Dawn Landes’ new album, Row, is to a certain extent a victim of the coronavirus. The soundtrack to a musical, it has been released without the show being staged. It was due to be premiered in summer at the Williamstown Theatre Festival in Massachusetts, but like much else around us, the pandemic put the brakes on it.
This is a shame, because it means the album falls between two stools. It probably works best — well, even — if accompanied by something visual, but as standalone music it doesn’t quite click (which can happen with showtunes).
The musical is about Tori Murden McClure, who in 1999, on the second attempt, became the first woman and first American to row solo across the Atlantic. (She has a history of this kind of stuff: She is also the first woman and first American to ski to the geographical South Pole.)
In the songs, Landes plays McClure, singing about why she is taking the dangerous journey, about the various physical and philosophical emotions in her way as she does so, about the past (her brother being bullied, her doctorate from Harvard), and the future (proposing to her husband by satellite phone in the middle of the ocean).
All good stuff — but this is a music review and not a theater critique. As an album alone it can be very confusing. The songs are a narrative, but without the visuals, the “book” is hard to follow, and a lot of the music does not stand up alone.
Why, you ask yourself, have we jumped from McClure steeling herself for the trials ahead — “Independent Spirit” and “Mount Everest” — to reminiscing about her vulnerable brother walking home from school in “(Strong as a) Sister”?
Ditto “Oh Amelia.” An otherwise pleasant duet with Amelia Earhart (sung by Brigid Kaelin), it is only explained as a hallucination in the liner notes, but the context would presumably be obvious if being watched on stage. And, lyrics aside, the three “Storm” songs fail to summon the pure terror that being stuck at sea can evoke, something that a stage set and effects might overcome.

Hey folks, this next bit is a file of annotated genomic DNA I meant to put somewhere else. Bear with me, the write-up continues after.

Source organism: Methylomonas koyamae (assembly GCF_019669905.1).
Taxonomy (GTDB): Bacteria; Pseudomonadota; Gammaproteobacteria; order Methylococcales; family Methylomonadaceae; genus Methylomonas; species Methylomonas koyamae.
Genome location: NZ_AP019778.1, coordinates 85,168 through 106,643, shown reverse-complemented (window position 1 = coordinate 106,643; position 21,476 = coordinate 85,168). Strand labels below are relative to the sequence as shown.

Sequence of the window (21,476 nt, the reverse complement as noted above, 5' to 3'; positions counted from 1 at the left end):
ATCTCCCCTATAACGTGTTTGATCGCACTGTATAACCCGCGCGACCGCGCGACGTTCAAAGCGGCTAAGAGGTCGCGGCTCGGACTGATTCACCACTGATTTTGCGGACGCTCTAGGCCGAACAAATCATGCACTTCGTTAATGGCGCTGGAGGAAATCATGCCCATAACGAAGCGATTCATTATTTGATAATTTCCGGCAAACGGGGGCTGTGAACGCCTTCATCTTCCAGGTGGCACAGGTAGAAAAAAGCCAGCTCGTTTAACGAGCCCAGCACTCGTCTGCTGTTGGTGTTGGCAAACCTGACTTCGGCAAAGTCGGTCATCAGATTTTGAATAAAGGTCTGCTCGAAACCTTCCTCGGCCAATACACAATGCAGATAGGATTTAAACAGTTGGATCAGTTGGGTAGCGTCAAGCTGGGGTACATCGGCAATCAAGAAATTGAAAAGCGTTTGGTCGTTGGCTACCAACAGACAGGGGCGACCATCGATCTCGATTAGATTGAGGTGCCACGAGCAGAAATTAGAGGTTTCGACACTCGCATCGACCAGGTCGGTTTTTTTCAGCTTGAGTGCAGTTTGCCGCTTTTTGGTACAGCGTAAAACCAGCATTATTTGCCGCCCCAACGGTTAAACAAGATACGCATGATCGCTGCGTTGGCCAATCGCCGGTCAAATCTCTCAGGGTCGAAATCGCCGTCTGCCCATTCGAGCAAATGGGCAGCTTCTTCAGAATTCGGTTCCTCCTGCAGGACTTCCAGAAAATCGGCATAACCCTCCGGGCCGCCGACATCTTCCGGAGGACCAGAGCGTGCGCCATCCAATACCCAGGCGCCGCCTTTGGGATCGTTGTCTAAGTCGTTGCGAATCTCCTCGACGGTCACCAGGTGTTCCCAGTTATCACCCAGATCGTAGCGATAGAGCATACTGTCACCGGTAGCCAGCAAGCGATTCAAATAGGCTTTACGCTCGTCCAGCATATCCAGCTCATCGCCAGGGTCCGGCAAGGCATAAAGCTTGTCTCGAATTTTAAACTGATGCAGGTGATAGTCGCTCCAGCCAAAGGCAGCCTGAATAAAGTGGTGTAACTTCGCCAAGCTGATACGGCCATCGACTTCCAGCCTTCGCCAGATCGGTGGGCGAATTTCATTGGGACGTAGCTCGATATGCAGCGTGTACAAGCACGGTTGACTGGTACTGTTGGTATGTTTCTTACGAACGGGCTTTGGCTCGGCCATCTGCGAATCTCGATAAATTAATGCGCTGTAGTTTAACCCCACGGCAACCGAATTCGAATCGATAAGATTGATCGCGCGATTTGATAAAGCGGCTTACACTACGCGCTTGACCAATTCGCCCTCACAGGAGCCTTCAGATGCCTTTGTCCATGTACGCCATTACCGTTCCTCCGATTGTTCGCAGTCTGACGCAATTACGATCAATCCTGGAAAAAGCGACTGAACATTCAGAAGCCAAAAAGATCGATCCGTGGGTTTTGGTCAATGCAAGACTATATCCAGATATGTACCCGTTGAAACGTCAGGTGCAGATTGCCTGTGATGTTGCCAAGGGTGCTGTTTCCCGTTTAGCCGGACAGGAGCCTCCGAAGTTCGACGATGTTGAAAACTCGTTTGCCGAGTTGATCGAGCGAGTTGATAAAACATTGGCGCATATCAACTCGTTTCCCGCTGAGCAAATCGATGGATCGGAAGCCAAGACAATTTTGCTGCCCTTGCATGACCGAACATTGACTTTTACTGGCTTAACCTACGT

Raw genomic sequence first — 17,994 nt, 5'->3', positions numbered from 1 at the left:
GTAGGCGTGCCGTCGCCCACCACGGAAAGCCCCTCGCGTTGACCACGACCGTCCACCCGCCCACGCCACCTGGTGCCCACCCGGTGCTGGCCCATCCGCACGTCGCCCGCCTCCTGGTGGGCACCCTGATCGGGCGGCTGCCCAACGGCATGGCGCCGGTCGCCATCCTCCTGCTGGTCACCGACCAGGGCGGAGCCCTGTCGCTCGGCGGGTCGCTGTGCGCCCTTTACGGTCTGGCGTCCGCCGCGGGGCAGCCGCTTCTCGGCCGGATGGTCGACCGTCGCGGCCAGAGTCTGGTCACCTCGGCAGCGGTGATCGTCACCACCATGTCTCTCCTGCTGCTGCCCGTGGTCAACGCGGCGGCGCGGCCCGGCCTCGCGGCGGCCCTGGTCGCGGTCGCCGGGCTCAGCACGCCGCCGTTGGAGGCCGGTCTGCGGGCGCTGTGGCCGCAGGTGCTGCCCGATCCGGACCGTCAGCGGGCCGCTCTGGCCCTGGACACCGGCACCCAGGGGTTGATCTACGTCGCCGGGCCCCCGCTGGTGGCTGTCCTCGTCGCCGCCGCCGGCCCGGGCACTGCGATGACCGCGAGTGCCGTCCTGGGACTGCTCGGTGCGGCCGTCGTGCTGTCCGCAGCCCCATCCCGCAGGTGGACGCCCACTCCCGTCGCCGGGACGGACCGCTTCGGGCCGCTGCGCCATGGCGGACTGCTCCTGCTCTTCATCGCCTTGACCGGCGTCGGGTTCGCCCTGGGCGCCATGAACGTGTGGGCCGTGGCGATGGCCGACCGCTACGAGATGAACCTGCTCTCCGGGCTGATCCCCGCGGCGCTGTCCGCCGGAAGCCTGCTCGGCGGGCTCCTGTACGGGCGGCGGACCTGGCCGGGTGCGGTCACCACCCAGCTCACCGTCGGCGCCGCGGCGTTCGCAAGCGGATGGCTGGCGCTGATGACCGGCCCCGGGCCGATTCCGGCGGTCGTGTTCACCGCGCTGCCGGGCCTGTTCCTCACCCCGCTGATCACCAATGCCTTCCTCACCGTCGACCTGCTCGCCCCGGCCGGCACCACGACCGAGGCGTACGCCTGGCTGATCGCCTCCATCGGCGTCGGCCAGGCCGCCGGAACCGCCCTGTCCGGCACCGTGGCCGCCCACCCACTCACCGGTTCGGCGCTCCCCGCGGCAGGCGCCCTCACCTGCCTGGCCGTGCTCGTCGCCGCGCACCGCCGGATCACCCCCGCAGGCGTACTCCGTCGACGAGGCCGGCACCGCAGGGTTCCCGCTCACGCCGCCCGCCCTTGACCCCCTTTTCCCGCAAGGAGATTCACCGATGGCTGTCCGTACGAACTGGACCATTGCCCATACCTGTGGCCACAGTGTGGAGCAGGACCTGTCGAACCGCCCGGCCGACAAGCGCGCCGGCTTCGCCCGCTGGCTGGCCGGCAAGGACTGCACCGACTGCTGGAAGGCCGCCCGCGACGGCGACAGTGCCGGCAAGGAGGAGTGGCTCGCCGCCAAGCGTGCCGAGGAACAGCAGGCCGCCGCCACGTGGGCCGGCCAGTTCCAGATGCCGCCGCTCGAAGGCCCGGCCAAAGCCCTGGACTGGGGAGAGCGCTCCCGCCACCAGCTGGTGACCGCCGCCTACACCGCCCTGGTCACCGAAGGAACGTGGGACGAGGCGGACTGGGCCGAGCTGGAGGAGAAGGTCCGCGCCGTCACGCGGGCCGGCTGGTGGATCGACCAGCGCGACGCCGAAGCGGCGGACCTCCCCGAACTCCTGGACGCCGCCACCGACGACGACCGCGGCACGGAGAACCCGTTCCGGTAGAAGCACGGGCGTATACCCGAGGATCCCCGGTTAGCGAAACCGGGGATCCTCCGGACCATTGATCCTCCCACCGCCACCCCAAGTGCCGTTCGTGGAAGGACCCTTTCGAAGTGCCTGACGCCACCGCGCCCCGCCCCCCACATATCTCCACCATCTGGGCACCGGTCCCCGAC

This aside, Landes sings quite beautifully and there are a number of songs that stand out.
The aspirational “Independent Spirit” is one. Another is “Avinu Malkeinu, Star of the Sea,” a beautiful mix of the Hebrew prayer and praise for Stella Maris, the Christian Virgin Mary in her guise as saint of seafarers.
The title track, meanwhile, is a funky Motown-ish number in which McClure communes with her Muses — Tina Turner, Cher, and Dolly Parton (sung by Carly Johnson, Kimmet Cantwell, and Sheryl Rouse).
By way of “Proud Mary,” “I Got You Babe,” and “9 to 5,” they all agree that “A girl’s gotta do what a girl’s gotta do.”
There is also a promising country-ish love duet between McClure and husband-to-be Mac (sung by Will Oldham) — “Second Time Around Reprise” — but the demands of the “book” cut it far too short, just over a minute.
And there lies the problem. The songs are essentially written for a play and need that play to bring everything together. I would go to the play, but I am unlikely to play the album very often.